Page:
Google this week began rolling out a feature called Wi-Fi Assistant—previously a Project Fi exclusive—to all users of Nexus handsets in the United States, Canada, and elsewhere. This feature works similarly to Wi-Fi Sense in Windows 10.
Google announced this change was coming back in August, but according to recent reports, it’s now rolling out.
“Keep your connection speed high and your data bill low with Wi-Fi Assistant, a feature that allows you to automatically and securely connect to more than a million, free open Wi-Fi hotspots,” a Google+ post explains. “Originally a Project Fi exclusive feature, we are now expanding Wi-Fi Assistant to all Nexus users in the United States, Canada, Mexico, UK and Nordic countries. This will roll out to users over the next few weeks.”
To be clear, Wi-Fi Assistant doesn’t just connect your phone blindly to open networks: It works only with known-good networks and utilizes VPN technologies to protect your data from others on the network. Google does not view or record the content you send over this VPN, the firm says, but it does monitor for abuse, and uses anonymous data to help improve the service and ensure that known-good networks are in fact good. (Legally, Google also notes that it will “comply with applicable laws and regulations, or as required by court or government orders.”)
As you may know, I’ve long championed the use of Nexus handsets for those who choose the Android ecosystem, and I am specifically a fan of the most recent Nexus devices, the Nexus 5X and especially the Nexus 6P. I’also touted the advantages of Google’s Project Fi wireless service, which offers transparent pricing, amazing connectivity, and truly transformative international capabilities.
The combination of a modern Nexus handset—a Nexus 6P or Nexus 5X, currently, though Google is expected to announce new devices in early October—and Project Fi is, I think, the best-case scenario for Android usage. But Project Fi isn’t for everyone: You may need to stick with your existing carrier for whatever reason. And so you can of course use Nexus devices with any carrier, as they feature universal antennas.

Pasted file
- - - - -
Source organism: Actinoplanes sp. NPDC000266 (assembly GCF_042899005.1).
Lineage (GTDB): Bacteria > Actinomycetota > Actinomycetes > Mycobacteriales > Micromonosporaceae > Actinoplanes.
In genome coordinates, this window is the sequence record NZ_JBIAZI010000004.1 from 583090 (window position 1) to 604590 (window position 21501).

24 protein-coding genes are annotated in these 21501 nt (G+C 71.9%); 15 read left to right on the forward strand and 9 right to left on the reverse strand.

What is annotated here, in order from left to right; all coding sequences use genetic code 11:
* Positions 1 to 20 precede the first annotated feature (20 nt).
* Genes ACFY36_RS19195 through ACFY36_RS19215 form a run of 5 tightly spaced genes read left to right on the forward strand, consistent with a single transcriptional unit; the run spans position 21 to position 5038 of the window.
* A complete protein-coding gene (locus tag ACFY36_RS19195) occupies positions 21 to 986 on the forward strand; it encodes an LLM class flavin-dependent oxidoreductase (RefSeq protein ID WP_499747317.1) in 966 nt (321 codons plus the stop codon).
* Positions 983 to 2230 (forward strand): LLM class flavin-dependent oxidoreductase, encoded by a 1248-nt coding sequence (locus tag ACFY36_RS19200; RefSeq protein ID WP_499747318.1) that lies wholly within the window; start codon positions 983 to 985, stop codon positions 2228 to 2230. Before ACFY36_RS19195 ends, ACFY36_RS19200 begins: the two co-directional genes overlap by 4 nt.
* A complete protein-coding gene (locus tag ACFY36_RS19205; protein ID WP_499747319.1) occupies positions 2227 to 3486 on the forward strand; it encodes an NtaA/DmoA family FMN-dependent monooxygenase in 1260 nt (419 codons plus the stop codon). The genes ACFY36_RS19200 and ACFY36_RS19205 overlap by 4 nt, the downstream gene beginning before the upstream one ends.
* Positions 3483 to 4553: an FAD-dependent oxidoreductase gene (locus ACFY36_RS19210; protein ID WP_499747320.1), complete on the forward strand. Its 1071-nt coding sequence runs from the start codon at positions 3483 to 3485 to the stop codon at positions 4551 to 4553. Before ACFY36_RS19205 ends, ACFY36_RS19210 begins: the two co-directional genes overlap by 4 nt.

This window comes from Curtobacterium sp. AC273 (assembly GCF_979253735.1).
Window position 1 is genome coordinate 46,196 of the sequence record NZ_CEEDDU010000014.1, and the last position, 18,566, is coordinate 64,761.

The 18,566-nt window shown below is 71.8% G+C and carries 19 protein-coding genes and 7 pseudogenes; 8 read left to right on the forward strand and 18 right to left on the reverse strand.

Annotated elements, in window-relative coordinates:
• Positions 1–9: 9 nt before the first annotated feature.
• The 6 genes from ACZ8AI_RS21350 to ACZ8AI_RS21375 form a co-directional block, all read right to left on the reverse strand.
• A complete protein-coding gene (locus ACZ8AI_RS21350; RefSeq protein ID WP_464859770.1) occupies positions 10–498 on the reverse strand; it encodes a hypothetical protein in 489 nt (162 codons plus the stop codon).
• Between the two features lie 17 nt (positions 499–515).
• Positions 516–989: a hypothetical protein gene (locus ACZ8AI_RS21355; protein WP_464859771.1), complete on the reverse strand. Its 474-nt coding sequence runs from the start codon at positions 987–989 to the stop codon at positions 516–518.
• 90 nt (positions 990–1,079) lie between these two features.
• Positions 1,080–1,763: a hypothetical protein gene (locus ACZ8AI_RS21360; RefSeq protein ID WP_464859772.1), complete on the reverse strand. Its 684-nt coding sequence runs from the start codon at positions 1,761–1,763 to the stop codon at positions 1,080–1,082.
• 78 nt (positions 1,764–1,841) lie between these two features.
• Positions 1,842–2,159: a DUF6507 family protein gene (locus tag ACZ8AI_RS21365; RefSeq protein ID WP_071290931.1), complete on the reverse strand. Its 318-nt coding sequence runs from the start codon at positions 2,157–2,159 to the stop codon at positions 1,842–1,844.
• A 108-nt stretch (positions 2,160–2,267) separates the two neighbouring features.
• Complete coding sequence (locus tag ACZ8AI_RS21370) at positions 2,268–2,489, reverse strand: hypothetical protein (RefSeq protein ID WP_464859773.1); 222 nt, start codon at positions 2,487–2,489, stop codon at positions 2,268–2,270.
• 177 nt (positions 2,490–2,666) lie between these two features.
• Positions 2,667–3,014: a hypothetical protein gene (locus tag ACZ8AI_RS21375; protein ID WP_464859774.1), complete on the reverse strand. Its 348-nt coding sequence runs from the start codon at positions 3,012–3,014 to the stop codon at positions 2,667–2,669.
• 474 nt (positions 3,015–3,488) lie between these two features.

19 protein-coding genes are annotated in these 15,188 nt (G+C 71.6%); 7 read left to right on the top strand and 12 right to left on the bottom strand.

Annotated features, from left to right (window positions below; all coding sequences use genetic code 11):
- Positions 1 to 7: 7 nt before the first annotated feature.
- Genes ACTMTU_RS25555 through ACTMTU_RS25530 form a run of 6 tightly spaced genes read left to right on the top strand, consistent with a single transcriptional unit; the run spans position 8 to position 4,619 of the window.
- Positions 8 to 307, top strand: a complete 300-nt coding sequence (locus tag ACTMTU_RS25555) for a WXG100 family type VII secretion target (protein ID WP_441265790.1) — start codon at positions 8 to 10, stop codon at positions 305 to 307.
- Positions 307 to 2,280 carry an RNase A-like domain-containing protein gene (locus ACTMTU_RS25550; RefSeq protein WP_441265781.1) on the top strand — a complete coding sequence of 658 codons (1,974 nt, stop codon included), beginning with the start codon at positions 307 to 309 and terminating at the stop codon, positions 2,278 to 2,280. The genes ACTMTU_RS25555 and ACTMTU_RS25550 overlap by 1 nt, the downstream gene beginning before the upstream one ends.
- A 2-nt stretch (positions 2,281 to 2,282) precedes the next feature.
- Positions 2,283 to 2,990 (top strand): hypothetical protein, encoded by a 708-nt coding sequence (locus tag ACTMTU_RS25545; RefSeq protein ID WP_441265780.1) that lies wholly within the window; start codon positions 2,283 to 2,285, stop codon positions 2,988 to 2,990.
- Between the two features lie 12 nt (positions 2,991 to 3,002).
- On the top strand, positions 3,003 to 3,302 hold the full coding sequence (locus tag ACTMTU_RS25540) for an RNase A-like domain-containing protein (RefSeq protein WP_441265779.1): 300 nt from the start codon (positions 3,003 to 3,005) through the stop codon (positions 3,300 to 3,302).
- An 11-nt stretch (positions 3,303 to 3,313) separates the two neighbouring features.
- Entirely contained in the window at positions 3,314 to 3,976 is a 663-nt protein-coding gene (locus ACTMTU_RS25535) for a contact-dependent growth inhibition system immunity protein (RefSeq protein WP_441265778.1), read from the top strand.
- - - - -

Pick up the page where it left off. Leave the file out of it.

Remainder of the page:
By bringing Wi-Fi Assistant to Nexus devices, even those not on Project Fi, Google is further enhancing the allure of its hardware. And what’s neat is you don’t need the latest Nexus handsets to use it: It will work with any Nexus handset running Android 5.1 or newer. So those with older Nexus devices, like the excellent Nexus 5, should be able to take advantage of this feature as well.
That said, I’m not seeing Wi-Fi Assistant on my own Nexus 5 yet. (It’s running Android 6.0, so it should be getting it soon.)
To check if you have it, navigate to Settings, Wi-Fi and then select the Configure (gear) icon. You’ll see an option called “Use open Wi-Fi automatically.” Just make sure it’s enabled.
In Windows 10, the similar Wi-Fi Sense feature is one of several features in that OS which came under fire from well-meaning but confused privacy advocates. And you may have heard that Wi-Fi Sense was killed, or discontinued in the recent Anniversary Update release. That’s not true: The Wi-Fi Sense functionality that works like Wi-Fi Assistant feature continues forward in the Anniversary Update. What Microsoft removed was the ability to easily share your personal Wi-Fi networks with friends. Because sometimes FUD really does win out.